The invention can perform cache line replacement for processing a cache miss in a nonuniform memory access computer system that has a plurality of nodes. Each of the nodes contains a K-way set associative cache and a local memory. The invention first selects lines in the cache for replacement and then constrains the selecting process so that a predetermined subset of a set of cache lines is reserved for data residing in a memory of a non-local node. The constraining process prohibits data from the non-local node from replacing data in a cache line within the subset. The constraining process allows data from a local node to replace data in all lines in the subset.

The invention can also process a cache write hit in a computer system that contains a K way set associative cache and a memory. The invention modifies a subset of a set of cache lines. The invention writes data from the subset to the as the subset is modified. The invention modifies the remaining cache lines of the set without writing to the memory.

The invention provides an alternative method of processing a cache write hit in a computer system that contains a K- way set associative cache and a memory. The invention modifies a subset of a set of cache lines. The invention then writes data from the subset to the memory immediately as the subset is modified. Next, the invention marks the subset as unmodified, so that the subset is always in an unmodified state. The invention modifies the remaining cache lines of the set without writing to the memory.

BRIEF DESCRIPTION OF THE DRAWINGS

The foregoing and other objects, aspects and advantages will be better understood from the following detailed description of a preferred embodiment(s) of the invention with reference to the drawings, in which:

FIG. 1 is a schematic diagram showing a structure of a Computer System using Compressed Main Memory;

FIG. 2 is a schematic diagram showing a example of a Multi-Node NUMA System;

FIG. 3 is a schematic diagram showing a control Flow for a K-Way Set Associative Cache using LRU Replacement;

FIG. 4A is a schematic diagram showing a control Flow for a K-Way Set Associative Cache using Constrained Replacement for a Cache Miss;

FIG. 4B is a schematic diagram showing a operating Systems Enables/Disables Constrained Cache Line Replacement;

FIG. 5 is a schematic diagram showing a control Flow for a K-Way Set Associative Cache with Constrained LRU Replacement for Remote Cache Lines; and

FIG. 6 is a schematic diagram showing a control Flow for K-Way Set Associative Cache in which the First Line of Each Set is Always Clean.

DETAILED DESCRIPTION OF PREFERRED EMBODIMENTS OF THE INVENTION

Caches are typically designed using set-associativity, as follows: in a K-way set-associative cache with M lines, there are M/K sets, where each such set contains K lines, and each real memory address aligned on a cache line boundary maps to a uniquely determined set (for example see the book by Stone, High-Performance Computer Architecture 3rd. ed., page 38). Each real memory address A is uniquely identified (at cache line size granularity) by its set number S(A) and its tag T(A). Given a real memory address, its tag and set number are computed, and the presence of data at this address in the cache is found by mean of the cache directory. The cache directory also maintains, for each cache line, the status of that cache line (for example, clean, modified, or invalid, together with in some designs the LRU state of the line). All of this is known in the extensive art related to cache design for computer systems. For example, in addition to the previously mentioned book by Stone, see the book by Hennessy and Patterson, Computer Architecture A Quantitative Approach, 2nd ed., Chapter 5, Memory-Hierarchy Design, pages 372–483.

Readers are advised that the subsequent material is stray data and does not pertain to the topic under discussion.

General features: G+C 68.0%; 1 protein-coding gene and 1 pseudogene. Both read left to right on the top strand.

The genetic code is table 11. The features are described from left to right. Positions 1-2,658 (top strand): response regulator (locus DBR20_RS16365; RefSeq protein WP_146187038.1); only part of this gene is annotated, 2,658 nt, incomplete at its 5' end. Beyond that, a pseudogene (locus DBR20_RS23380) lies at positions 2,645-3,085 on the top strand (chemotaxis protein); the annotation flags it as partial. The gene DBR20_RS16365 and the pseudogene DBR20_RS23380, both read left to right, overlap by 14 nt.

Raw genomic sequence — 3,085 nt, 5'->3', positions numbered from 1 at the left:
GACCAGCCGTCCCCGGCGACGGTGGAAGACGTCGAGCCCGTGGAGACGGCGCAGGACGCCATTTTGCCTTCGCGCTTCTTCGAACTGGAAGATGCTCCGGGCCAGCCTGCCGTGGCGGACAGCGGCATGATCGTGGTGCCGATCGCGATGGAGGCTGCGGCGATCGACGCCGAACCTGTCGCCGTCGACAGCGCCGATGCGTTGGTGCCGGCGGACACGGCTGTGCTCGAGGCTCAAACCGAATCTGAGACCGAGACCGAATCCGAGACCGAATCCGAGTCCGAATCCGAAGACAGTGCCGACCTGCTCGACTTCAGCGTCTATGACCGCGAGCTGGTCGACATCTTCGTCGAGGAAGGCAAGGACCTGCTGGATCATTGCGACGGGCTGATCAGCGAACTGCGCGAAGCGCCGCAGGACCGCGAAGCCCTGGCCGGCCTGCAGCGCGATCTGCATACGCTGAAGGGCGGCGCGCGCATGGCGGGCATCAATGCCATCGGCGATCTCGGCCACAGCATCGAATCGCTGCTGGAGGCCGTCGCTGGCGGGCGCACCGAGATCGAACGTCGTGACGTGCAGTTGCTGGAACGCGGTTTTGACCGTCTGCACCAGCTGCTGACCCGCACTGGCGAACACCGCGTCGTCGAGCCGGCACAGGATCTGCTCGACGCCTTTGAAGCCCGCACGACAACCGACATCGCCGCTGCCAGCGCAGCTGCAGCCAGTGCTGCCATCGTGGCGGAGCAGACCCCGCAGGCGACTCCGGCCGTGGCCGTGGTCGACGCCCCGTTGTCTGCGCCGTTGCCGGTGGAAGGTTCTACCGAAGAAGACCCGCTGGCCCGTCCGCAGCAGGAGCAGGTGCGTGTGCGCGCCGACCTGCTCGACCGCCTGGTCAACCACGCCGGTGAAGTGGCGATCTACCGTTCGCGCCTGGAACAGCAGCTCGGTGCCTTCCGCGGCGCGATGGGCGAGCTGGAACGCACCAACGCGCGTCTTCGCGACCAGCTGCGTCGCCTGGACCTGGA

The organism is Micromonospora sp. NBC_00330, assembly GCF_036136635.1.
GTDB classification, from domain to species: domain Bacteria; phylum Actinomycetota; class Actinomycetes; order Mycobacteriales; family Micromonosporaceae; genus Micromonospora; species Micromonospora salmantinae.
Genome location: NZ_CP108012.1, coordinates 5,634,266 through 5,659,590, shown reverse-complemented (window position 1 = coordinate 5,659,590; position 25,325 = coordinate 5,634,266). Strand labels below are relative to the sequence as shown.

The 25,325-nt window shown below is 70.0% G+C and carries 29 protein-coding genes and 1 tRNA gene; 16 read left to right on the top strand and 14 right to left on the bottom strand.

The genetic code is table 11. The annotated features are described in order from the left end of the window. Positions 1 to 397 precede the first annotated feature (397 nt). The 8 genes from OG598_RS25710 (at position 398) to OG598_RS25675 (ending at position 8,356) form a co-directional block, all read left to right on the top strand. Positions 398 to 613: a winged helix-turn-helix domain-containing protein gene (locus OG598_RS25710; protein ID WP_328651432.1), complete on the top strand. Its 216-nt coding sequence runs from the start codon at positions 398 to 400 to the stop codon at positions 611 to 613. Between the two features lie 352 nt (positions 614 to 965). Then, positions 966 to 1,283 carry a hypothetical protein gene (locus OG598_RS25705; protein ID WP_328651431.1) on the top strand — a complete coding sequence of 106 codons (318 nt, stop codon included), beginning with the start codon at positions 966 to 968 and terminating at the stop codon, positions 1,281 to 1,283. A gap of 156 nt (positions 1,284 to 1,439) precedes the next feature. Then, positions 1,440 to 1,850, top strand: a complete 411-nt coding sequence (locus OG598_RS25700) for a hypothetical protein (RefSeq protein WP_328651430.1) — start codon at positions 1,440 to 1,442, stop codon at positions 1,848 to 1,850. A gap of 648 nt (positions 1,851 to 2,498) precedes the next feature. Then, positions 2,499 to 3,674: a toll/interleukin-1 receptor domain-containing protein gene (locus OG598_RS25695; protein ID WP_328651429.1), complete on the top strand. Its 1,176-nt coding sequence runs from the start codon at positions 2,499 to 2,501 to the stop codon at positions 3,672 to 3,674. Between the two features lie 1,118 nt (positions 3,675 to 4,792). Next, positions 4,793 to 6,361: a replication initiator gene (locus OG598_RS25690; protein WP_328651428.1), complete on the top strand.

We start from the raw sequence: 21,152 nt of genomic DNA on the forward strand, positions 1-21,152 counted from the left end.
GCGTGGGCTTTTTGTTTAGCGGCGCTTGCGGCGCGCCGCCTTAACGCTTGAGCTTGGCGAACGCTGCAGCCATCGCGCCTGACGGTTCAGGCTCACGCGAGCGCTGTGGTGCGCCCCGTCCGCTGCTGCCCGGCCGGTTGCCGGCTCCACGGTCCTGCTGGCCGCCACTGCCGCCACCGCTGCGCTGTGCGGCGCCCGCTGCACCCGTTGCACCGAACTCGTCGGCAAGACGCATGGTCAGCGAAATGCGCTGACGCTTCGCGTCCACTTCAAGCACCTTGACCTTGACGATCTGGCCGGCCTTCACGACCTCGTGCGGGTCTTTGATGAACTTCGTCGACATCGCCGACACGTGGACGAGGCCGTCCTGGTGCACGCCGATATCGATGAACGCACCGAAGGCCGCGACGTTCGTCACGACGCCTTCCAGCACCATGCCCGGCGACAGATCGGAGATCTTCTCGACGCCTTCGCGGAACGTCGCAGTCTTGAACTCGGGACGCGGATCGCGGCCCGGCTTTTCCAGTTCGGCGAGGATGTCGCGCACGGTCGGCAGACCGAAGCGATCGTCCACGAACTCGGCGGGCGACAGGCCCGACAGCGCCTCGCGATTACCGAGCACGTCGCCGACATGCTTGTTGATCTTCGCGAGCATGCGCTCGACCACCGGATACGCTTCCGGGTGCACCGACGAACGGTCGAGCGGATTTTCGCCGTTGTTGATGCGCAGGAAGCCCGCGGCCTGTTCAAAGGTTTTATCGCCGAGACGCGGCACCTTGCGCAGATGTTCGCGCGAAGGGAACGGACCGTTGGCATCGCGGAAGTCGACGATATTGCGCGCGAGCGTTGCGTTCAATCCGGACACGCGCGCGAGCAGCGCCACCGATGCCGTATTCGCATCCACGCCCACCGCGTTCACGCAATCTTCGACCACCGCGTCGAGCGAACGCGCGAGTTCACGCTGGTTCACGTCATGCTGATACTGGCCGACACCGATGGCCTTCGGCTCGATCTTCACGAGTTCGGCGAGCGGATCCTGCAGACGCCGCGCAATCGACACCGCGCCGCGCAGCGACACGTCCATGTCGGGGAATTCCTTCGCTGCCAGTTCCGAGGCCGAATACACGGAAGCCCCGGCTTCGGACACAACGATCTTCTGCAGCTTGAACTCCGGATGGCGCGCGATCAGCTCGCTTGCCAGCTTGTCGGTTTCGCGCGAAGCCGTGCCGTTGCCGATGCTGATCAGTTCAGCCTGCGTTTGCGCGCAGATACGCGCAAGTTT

In a compressed memory low free space condition (e.g., where available free memory is less than a given number of megabytes, as set by the OS during system initialization, and where this number depends on the size of the cache as previously described), the OS, signaled by an interrupt, logically reduces the size of the real memory space. During this processing, as discussed above, it is necessary to guarantee that all modified cache lines can be written back if necessary (the OS routine handling the low free space condition can cause lines to be replaced in the cache, and any such modified line must be written back). The amount of compressed memory free space required to guarantee this can be reduced by constraining the use of the cache during this processing, as follows. For convenience assume K=4 (4-way set associativity); then each set S contains four lines, say L[S,0], L[S,1], L[S,2], L[S,3]. During constrained cache operation, a cache hit may be satisfied by any line in any set. However, a cache miss, which in general requires replacement of a line (and a writeback if the line is modified), is constrained so that only one of the lines (e.g., L[S,0] (where S is any set)) may be replaced to handle the miss. This reduces the upper bound on the amount of required free space by, in this example, a factor of four. This mechanism can be generalized for other values of K, and for a subset of lines in each set instead of the single line described above.